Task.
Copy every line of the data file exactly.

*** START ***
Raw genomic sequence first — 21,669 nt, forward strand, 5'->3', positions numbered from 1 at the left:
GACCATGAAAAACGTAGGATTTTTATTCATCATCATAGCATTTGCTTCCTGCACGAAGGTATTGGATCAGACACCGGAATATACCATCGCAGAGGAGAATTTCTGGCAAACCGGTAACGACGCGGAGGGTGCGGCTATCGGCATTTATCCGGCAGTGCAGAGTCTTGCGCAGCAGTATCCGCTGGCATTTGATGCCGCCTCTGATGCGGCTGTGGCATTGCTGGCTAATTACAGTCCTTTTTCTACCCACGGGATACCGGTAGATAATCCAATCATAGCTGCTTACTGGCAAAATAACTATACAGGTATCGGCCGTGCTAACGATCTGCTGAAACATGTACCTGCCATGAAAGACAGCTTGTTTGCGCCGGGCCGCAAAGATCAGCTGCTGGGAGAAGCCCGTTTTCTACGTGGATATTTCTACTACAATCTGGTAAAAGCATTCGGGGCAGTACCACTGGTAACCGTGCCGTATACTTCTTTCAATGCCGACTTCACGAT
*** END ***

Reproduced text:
Raw genomic sequence first — 21,669 nt, forward strand, 5'->3', positions numbered from 1 at the left:
GACCATGAAAAACGTAGGATTTTTATTCATCATCATAGCATTTGCTTCCTGCACGAAGGTATTGGATCAGACACCGGAATATACCATCGCAGAGGAGAATTTCTGGCAAACCGGTAACGACGCGGAGGGTGCGGCTATCGGCATTTATCCGGCAGTGCAGAGTCTTGCGCAGCAGTATCCGCTGGCATTTGATGCCGCCTCTGATGCGGCTGTGGCATTGCTGGCTAATTACAGTCCTTTTTCTACCCACGGGATACCGGTAGATAATCCAATCATAGCTGCTTACTGGCAAAATAACTATACAGGTATCGGCCGTGCTAACGATCTGCTGAAACATGTACCTGCCATGAAAGACAGCTTGTTTGCGCCGGGCCGCAAAGATCAGCTGCTGGGAGAAGCCCGTTTTCTACGTGGATATTTCTACTACAATCTGGTAAAAGCATTCGGGGCAGTACCACTGGTAACCGTGCCGTATACTTCTTTCAATGCCGACTTCACGAT